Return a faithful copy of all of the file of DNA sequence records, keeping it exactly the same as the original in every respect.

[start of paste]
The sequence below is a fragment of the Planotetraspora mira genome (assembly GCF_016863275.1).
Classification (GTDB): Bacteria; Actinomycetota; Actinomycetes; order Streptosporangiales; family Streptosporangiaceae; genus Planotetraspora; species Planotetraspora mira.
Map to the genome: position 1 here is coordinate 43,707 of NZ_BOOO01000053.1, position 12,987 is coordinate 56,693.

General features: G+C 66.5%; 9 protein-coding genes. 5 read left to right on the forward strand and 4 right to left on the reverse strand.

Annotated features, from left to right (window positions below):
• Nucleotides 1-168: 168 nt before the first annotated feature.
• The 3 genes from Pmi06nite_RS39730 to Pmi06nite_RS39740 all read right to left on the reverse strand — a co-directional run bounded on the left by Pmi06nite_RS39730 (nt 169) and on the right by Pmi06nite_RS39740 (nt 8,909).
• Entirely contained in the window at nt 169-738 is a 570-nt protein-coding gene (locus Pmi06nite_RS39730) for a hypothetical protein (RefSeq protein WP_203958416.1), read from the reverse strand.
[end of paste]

The sequence below is a fragment of the Planotetraspora mira genome (assembly GCF_016863275.1).
Classification (GTDB): Bacteria; Actinomycetota; Actinomycetes; order Streptosporangiales; family Streptosporangiaceae; genus Planotetraspora; species Planotetraspora mira.
Map to the genome: position 1 here is coordinate 43,707 of NZ_BOOO01000053.1, position 12,987 is coordinate 56,693.

General features: G+C 66.5%; 9 protein-coding genes. 5 read left to right on the forward strand and 4 right to left on the reverse strand.

Annotated features, from left to right (window positions below):
• Nucleotides 1-168: 168 nt before the first annotated feature.
• The 3 genes from Pmi06nite_RS39730 to Pmi06nite_RS39740 all read right to left on the reverse strand — a co-directional run bounded on the left by Pmi06nite_RS39730 (nt 169) and on the right by Pmi06nite_RS39740 (nt 8,909).
• Entirely contained in the window at nt 169-738 is a 570-nt protein-coding gene (locus Pmi06nite_RS39730) for a hypothetical protein (RefSeq protein WP_203958416.1), read from the reverse strand.